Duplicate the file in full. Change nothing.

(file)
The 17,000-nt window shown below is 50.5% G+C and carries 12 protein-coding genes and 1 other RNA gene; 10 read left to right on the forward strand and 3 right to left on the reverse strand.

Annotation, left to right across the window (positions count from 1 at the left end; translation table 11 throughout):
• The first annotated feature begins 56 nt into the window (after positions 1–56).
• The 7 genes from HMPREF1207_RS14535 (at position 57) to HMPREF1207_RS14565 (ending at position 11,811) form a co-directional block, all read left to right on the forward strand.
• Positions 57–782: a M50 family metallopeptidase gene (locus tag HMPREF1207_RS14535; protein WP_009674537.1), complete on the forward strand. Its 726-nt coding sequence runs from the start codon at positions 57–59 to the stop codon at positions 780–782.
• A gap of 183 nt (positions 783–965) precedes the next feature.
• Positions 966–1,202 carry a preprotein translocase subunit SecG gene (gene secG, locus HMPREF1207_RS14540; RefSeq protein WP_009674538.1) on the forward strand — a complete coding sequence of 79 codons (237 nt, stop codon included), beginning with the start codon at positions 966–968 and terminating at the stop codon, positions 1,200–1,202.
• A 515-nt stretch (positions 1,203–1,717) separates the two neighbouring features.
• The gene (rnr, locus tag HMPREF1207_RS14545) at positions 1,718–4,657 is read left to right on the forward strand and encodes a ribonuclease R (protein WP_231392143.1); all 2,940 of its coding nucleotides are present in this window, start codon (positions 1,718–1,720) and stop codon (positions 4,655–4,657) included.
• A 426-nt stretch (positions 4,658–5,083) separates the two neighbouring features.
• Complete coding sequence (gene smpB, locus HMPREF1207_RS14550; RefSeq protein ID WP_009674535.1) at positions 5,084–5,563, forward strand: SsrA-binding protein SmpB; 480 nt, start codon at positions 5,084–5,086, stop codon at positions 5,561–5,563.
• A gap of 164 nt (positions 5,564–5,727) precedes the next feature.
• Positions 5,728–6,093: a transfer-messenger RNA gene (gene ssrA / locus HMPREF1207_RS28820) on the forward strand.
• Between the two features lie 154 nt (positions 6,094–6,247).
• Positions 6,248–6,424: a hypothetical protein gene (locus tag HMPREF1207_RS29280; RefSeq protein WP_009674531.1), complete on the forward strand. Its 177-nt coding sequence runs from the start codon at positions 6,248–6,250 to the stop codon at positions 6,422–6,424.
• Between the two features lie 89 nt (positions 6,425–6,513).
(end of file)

The 17,000-nt window shown below is 50.5% G+C and carries 12 protein-coding genes and 1 other RNA gene; 10 read left to right on the forward strand and 3 right to left on the reverse strand.

Annotation, left to right across the window (positions count from 1 at the left end; translation table 11 throughout):
• The first annotated feature begins 56 nt into the window (after positions 1–56).
• The 7 genes from HMPREF1207_RS14535 (at position 57) to HMPREF1207_RS14565 (ending at position 11,811) form a co-directional block, all read left to right on the forward strand.
• Positions 57–782: a M50 family metallopeptidase gene (locus tag HMPREF1207_RS14535; protein WP_009674537.1), complete on the forward strand. Its 726-nt coding sequence runs from the start codon at positions 57–59 to the stop codon at positions 780–782.
• A gap of 183 nt (positions 783–965) precedes the next feature.
• Positions 966–1,202 carry a preprotein translocase subunit SecG gene (gene secG, locus HMPREF1207_RS14540; RefSeq protein WP_009674538.1) on the forward strand — a complete coding sequence of 79 codons (237 nt, stop codon included), beginning with the start codon at positions 966–968 and terminating at the stop codon, positions 1,200–1,202.
• A 515-nt stretch (positions 1,203–1,717) separates the two neighbouring features.
• The gene (rnr, locus tag HMPREF1207_RS14545) at positions 1,718–4,657 is read left to right on the forward strand and encodes a ribonuclease R (protein WP_231392143.1); all 2,940 of its coding nucleotides are present in this window, start codon (positions 1,718–1,720) and stop codon (positions 4,655–4,657) included.
• A 426-nt stretch (positions 4,658–5,083) separates the two neighbouring features.
• Complete coding sequence (gene smpB, locus HMPREF1207_RS14550; RefSeq protein ID WP_009674535.1) at positions 5,084–5,563, forward strand: SsrA-binding protein SmpB; 480 nt, start codon at positions 5,084–5,086, stop codon at positions 5,561–5,563.
• A gap of 164 nt (positions 5,564–5,727) precedes the next feature.
• Positions 5,728–6,093: a transfer-messenger RNA gene (gene ssrA / locus HMPREF1207_RS28820) on the forward strand.
• Between the two features lie 154 nt (positions 6,094–6,247).
• Positions 6,248–6,424: a hypothetical protein gene (locus tag HMPREF1207_RS29280; RefSeq protein WP_009674531.1), complete on the forward strand. Its 177-nt coding sequence runs from the start codon at positions 6,248–6,250 to the stop codon at positions 6,422–6,424.
• Between the two features lie 89 nt (positions 6,425–6,513).